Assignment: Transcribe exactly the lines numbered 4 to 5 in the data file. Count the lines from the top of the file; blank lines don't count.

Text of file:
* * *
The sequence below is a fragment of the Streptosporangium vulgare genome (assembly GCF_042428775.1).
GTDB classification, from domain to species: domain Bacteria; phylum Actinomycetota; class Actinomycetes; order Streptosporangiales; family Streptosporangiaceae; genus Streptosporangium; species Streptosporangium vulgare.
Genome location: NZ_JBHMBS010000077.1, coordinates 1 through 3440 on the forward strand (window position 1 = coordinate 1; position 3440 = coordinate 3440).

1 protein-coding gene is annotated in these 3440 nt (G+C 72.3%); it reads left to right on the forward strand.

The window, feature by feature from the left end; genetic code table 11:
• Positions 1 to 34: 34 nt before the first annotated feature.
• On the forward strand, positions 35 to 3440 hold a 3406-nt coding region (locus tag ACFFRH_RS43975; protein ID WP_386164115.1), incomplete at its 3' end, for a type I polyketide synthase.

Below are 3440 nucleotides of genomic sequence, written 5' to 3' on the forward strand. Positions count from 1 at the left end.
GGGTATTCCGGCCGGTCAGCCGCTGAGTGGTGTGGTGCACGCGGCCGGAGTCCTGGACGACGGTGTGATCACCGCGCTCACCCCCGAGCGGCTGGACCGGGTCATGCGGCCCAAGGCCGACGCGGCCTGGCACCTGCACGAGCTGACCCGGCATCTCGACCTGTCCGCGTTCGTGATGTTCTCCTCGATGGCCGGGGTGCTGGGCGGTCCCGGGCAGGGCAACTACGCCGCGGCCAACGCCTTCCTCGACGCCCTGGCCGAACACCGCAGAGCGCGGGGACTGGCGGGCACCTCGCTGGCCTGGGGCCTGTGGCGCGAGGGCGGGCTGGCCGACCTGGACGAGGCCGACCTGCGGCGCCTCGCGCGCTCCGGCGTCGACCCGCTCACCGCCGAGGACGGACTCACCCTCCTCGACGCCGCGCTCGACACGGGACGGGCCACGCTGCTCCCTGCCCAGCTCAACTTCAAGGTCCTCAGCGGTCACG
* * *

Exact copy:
1 protein-coding gene is annotated in these 3440 nt (G+C 72.3%); it reads left to right on the forward strand.

The window, feature by feature from the left end; genetic code table 11: